I’m thinking Sizemore’s #9 overall ranking on Baseball Monster just means they haven’t updated for 2010. Their projections make a lot more sense if they are for 2009.

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  7. hamandcheese says:

    Yeah, those projections are for 2009.

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  8. Joey says:

    Eno, what are you’re projections for Granderson?

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  9. William says:

    CHONE projects Sizemore’s BA at .004 lower, but more importantly — and I have to agree with this — Ellsbury’s at a full .021 higher. That is HUGE when it comes to value. I guess it comes down to whom you feel projects more accurately…

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  10. rotofan says:

    It’s hard to justify taking Ellsbury so high when a center fielder who didn’t even make your list stands a good chance of providing most of Ellsbury’s production — Julio Borbon.

    Borbon has average 50 steals the past two years, is projected by everyone to bat about .300 and will be batting leadoff in what seems likely to be an improved lineup, with Kinsler moved down to an RBI spot. The one key risk is playing time, at least compared to Ellsbury, but the Rangers don’t really have any ready alternatives for center.

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    • Jimbo says:

      Have to agree with you there. How early does Borbon need targeted to not miss out?? Seems he’s on a lot of radars already…

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      • rotofan says:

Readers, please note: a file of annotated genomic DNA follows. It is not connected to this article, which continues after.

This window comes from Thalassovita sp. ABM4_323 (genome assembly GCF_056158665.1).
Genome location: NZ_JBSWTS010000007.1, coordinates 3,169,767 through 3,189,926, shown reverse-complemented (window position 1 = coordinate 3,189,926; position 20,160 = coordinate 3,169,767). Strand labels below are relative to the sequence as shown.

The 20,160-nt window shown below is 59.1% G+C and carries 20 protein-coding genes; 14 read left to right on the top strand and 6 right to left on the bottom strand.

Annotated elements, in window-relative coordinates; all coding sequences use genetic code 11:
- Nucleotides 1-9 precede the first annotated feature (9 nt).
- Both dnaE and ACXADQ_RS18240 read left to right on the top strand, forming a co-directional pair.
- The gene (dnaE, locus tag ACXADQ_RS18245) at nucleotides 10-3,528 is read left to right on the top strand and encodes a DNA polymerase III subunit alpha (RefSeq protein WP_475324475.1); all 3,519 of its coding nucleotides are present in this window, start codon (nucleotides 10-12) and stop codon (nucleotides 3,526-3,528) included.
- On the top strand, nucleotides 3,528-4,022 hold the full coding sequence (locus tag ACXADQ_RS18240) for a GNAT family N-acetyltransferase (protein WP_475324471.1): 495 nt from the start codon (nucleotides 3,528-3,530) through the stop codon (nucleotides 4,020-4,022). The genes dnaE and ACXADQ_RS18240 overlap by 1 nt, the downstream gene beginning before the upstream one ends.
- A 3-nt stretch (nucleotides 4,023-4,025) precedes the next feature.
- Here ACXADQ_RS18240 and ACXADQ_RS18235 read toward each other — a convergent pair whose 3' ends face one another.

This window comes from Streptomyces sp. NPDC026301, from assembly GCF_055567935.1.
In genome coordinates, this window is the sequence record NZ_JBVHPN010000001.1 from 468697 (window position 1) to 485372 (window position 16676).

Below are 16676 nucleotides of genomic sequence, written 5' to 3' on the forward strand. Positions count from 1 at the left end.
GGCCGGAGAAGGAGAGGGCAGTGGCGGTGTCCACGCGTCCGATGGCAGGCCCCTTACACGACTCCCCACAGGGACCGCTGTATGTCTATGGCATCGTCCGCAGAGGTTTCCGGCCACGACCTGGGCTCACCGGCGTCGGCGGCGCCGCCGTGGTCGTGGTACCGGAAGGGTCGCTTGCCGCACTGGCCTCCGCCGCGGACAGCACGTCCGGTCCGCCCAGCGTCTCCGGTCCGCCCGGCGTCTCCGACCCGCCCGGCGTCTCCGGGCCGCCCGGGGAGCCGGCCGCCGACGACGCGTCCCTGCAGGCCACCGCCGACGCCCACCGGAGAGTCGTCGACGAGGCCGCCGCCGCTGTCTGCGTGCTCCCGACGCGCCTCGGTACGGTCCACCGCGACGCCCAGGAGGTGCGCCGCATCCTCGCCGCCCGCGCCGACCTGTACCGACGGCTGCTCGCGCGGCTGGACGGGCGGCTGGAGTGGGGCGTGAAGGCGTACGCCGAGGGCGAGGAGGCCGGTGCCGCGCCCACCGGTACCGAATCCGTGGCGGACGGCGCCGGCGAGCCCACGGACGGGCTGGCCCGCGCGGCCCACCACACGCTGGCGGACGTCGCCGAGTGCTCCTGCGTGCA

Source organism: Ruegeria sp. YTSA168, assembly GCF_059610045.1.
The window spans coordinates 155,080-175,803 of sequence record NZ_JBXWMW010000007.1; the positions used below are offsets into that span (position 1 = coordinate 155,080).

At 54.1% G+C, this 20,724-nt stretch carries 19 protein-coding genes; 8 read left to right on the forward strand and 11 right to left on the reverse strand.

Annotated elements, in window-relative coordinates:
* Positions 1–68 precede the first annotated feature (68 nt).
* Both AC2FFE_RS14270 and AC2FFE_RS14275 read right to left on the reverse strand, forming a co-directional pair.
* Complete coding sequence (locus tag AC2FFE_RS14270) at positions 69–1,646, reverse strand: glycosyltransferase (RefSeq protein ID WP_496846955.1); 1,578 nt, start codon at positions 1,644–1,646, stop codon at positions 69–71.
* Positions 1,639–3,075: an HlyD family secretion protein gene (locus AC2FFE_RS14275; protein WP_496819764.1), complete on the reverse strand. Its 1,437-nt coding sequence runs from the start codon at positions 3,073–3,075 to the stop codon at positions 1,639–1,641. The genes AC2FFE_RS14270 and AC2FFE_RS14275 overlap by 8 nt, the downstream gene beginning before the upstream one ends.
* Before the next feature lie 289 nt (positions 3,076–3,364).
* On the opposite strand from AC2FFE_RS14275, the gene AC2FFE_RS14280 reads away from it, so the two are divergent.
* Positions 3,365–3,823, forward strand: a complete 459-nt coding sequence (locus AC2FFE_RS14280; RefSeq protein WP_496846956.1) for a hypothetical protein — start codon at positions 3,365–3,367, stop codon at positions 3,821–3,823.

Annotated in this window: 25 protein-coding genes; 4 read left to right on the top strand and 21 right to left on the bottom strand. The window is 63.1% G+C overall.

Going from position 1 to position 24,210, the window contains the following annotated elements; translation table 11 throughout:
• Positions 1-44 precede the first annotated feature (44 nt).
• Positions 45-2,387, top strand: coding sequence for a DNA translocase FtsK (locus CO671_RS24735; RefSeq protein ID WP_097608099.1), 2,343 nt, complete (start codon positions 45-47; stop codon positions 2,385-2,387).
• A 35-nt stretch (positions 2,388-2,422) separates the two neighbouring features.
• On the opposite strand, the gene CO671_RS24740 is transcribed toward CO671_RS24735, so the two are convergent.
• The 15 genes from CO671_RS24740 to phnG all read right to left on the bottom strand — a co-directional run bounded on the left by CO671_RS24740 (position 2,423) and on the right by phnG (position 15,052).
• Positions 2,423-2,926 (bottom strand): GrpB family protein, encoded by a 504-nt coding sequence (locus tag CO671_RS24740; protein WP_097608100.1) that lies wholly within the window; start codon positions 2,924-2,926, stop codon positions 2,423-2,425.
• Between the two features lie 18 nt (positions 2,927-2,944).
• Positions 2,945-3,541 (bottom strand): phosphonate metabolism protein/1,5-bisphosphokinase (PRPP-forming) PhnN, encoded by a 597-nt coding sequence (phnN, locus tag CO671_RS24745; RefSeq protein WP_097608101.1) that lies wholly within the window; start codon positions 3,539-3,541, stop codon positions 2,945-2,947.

I’m not sure because I’m in a roto league with an auction, not a draft, and I have him on my keeper list at $5 in a $260 league. In an auction, I would guess he would go for $15 to $25, as steals are a premium. I haven’t been in a draft league because I prefer auctions but I would guess Borbon would be a bit all over the map because his track record is more limited and he’s more of a 2-dimensional player now, three if runs are included, and different players will have different needs in those areas. But I would guess he’s going well below Ellsbury regardless.

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      • Nate Marcum says:

        I target him around the 13th round on….It really seems that Andrus is going around the 11th+ and it kind of triggers an “oooh….Rangers player…oh wait, Borbon should be available as well” and a few rounds later Borbon is snagged up while you have him queued up and ready to go. His ADP is 188, but I will guarantee that he goes well before that, barring some unforseen injury or it’s revealed that he is actually 38. *I would still draft him*

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  11. Nick J says:

    Even better than BaseballMoster is Last Player Picked for looking at how to value Ellsbury vs. Sizemore, etc.

    Mays has got 2010 projections up too, by the way. Along with the ability to customize according to your league settings, and many other great things.

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  12. MDS says:

    the Yanks stadium will be nice for the LH Granderson
    also, Tigers hitters had issues with the hitting coach there…
    Grandy would be a nice, semi-cheap OF1